Two waterparks, one in Quebec, the other in Ontario, have quietly changed their dress code policy.
The code of Village Vacances Valcartier, a water park near Quebec, and East Ontario’s Calypso Waterpark, now reads, “bathers of all genders are required to wear an appropriate swimsuit bottom.”
The implication is clear, all genders will have the right to go topless if they please.
Of course, several restrictions still remain. Thongs and overly transparent clothing continue to be disallowed. More importantly, the park can still ask people to put on a top if they receive complaints.
As many media sources, like Le Journal, have said this is really, all things considered, a “theoretical” privilege.
“Our priority is that our clients feel welcomed and secure… we’re not looking at expulsion, but we reserve the right to talk to clients to explain the issues that are raised,” said a spokesperson for the two parks, Marie-Eve Doyon.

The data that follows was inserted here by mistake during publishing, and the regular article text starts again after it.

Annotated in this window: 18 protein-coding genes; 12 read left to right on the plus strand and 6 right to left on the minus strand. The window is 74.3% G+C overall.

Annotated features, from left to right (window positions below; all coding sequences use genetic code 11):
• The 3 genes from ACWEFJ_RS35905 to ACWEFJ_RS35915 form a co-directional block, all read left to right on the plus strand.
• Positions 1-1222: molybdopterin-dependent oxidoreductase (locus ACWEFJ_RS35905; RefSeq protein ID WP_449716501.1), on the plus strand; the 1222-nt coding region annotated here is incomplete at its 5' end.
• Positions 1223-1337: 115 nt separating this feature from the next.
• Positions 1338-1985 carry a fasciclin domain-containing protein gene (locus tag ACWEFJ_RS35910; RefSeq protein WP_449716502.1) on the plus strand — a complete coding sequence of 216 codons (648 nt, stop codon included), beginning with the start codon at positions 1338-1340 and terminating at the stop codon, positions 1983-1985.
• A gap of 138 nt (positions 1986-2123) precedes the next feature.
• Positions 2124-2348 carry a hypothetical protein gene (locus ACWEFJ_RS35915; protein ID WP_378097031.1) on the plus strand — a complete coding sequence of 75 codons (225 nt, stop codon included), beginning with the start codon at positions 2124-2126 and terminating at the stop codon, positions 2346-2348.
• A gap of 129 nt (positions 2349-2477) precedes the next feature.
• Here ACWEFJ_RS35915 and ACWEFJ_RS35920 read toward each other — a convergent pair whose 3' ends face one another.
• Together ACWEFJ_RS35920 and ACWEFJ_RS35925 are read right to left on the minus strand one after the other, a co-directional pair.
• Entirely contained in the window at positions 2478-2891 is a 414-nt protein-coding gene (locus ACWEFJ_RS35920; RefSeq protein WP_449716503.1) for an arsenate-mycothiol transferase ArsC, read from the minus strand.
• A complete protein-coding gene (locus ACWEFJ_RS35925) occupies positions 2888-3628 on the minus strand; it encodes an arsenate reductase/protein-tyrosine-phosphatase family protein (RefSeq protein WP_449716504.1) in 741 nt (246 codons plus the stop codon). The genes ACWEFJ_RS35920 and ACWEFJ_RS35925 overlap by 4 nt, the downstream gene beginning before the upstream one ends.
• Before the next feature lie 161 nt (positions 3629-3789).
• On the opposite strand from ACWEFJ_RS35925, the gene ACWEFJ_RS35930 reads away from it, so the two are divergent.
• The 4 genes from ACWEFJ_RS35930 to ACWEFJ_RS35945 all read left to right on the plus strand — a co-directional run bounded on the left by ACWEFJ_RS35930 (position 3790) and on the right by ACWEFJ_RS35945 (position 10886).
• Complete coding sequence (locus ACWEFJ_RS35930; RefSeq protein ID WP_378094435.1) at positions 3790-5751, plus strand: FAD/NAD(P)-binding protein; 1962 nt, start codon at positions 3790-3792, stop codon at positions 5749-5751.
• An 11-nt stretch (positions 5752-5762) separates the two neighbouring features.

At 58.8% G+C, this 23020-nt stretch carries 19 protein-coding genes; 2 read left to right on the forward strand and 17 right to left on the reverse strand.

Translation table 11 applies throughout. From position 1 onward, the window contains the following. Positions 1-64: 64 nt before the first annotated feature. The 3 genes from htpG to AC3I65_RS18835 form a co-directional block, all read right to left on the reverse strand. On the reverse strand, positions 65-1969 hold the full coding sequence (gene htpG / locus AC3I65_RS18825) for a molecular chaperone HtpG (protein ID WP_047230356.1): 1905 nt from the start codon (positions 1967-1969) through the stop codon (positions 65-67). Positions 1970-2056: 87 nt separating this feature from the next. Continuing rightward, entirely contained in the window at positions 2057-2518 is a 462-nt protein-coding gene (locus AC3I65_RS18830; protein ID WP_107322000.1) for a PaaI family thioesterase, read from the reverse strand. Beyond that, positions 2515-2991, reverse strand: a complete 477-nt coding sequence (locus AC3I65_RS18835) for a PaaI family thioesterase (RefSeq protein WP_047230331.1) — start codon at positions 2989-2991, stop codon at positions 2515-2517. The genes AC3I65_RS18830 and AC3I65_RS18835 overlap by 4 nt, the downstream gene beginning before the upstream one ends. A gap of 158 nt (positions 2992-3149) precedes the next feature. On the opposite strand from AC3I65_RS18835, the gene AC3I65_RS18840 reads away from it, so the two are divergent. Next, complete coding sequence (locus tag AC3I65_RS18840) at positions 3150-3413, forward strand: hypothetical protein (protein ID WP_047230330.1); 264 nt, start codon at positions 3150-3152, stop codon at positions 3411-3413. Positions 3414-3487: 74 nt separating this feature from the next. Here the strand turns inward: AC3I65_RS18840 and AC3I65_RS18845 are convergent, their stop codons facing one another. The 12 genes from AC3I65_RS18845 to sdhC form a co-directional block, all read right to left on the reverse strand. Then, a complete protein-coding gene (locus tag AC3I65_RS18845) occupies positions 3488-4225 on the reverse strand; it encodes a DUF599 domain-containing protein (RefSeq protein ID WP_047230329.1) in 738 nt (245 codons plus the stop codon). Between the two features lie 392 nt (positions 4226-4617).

“People are reasonable and know that these are family parks.”
The decision to allow anyone to go topless follows a human rights complaint which brought a case against several Cornwall pools, including Calypso. The organizations all settled out of court.
The case cited a 1996 decision by Ontario’s Court of Appeal allowing anyone to go without a top in public.